Negotiation may be defined as a communication process by which parties resolve conflicts and put together deals.  While this process may help construct deals on a micro level in everyday life, it can also be useful on a macro level in shaping a nation’s political structure.  It is in this context that negotiation played a pivotal role in Poland during the Round Table Talks of 1989.

Following a period of social unrest and an intensification of economic problems, the leaders of the Communist Polish United Worker’s Party ( hereinafter “PZPR”) agreed to meet with leaders of the opposition-Solidarity ( hereinafter “opposition”) in February of 1989.  What followed came to be known as the Polish Round Table Talks, and took place in Warsaw from February 6 to April 4 of 1989.  Ultimately, these negotiations drastically changed the political dynamic of Poland by stripping the Communist party of its control while simultaneously setting off a series of Communist collapses in the Soviet bloc. 

The crux of the talks centered on political reform and included four chronological segments: Preliminary Political Package, First Official Proposal, Second Official Proposal and Final Details.

This article will examine the specific negotiation tactics employed in the First Official Proposal and analyze why these tactics either succeeded or failed. 


Realizing their precarious position, PZPR strategists soon outlined a formal proposal and offered a political system which included that thirty to forty percent of the 460 seats in the Sejm would be elected by open competition.  Additionally, the PZPR proposed the idea of a president, who would oversee the operations of the Sejm and would be regime-controlled.  Paramount to this new proposal was that PZPR representatives emphasized its program would center around “matters which would join Poles” and would allow both sides to reach their respective objectives. 
    The opposition responded by vehemently rejecting the notion of a regime-controlled president and stipulated the thirty to forty percent elected seats was far from satisfactory.  Instead of developing other options, transcripts from the Round Table Talks, as well as minutes from private strategic meetings, reveal that members of the opposition did not trust the members of the PZPR.  This stemmed from over twenty years of animosity toward the communist regime.  When these opinions were voiced, the PZPR responded with their own personal attacks.  As a result, by March 2, the parties appeared to be at an impasse while the future of Poland remained dismal.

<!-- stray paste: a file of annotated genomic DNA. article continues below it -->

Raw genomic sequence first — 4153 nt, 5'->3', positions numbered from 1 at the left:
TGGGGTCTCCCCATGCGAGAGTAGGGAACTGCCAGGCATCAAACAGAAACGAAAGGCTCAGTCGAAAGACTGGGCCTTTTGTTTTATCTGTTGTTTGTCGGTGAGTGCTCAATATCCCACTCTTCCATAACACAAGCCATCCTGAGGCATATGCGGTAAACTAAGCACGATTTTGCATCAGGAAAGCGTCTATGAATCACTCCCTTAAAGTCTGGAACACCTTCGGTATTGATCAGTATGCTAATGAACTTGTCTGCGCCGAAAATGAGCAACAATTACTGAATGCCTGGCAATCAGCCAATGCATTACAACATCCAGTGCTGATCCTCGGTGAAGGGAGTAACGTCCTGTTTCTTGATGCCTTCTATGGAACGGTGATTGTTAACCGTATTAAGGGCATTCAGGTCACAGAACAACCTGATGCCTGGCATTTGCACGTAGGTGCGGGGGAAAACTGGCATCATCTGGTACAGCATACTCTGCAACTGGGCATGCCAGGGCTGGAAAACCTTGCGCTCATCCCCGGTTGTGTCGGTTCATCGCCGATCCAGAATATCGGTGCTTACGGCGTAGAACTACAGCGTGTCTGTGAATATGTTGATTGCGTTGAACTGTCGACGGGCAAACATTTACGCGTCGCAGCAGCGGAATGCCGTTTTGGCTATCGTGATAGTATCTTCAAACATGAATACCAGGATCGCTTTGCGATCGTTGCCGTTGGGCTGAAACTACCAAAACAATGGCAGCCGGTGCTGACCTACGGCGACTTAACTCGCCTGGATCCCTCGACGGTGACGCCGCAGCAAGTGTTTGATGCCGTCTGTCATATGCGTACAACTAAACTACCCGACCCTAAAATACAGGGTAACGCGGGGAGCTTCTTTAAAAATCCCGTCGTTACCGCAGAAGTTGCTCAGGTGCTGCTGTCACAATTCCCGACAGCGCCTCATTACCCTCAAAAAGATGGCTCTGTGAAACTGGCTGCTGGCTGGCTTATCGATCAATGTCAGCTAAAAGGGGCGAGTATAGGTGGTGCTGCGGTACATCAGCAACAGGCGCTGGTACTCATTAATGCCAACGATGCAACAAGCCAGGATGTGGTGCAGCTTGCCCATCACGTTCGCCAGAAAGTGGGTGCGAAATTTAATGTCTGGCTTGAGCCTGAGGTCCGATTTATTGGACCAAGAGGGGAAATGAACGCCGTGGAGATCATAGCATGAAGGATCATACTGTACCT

Integrative bargaining finds solutions where both sides can achieve their goals with as little cost as possible to the other side.  Such bargaining does not assume the value being bargained for is fixed, but rather seeks to “expand the pie” for the parties’ mutual benefit.  When the PZPR attempted to offer solutions, such as expanding the number of seats open to competition and the proposition of a president, these were more integrative than the proposals voiced during the first stage.  They attempted to “expand the pie” by offering more options that would help the opposition reach their own respective goals and hoped to figuratively move to the same side of the table for the benefit of a shared interest—the wellbeing of Poland.  Despite this outlook, this stage of the negotiation failed because of both parties’ failure to properly implement strategies of integrative bargaining.
    There are five steps to integrative bargaining that are aimed at addressing interests and creating solutions for mutual gain.  First, it is important not to convince the other side you are right.  As Fisher and Ury stated in Getting to Yes, this involves negotiating parties should be “hard on the substance and easy on the people.”  Thus, an important aspect of this step is to concentrate on the substantive aspects of the negotiation, rather than on the opponent. 
    In this stage of the negotiation, both the opposition and the PZPR failed to be hard on the substance and easy on the people and instead tried to convince the other side that they were “right.”  The opposition representatives, who had a deep hatred and distrust of their Communist adversaries, engaged in personal attacks against the PZPR.  In response, the PZPR representatives verbally attacked their adversaries. 
    What the parties should have done instead was separate the people from the problem and attempt to understand the issue from the other side’s perspective.  The opposition, moreover, should have employed the second step that is aimed at uncovering interests: do not infer the other side’s intentions from your fears.  Here, the opposition was afraid their adversary was acting distrustfully and inferred the PZPR had ulterior motives. Rather than voice these unsubstantiated fears, the opposition should have curbed their fears and discussed their emotions in a civil manner.  If the parties did feel the need to voice their emotions, they should have confirmed their intentions before acting on them.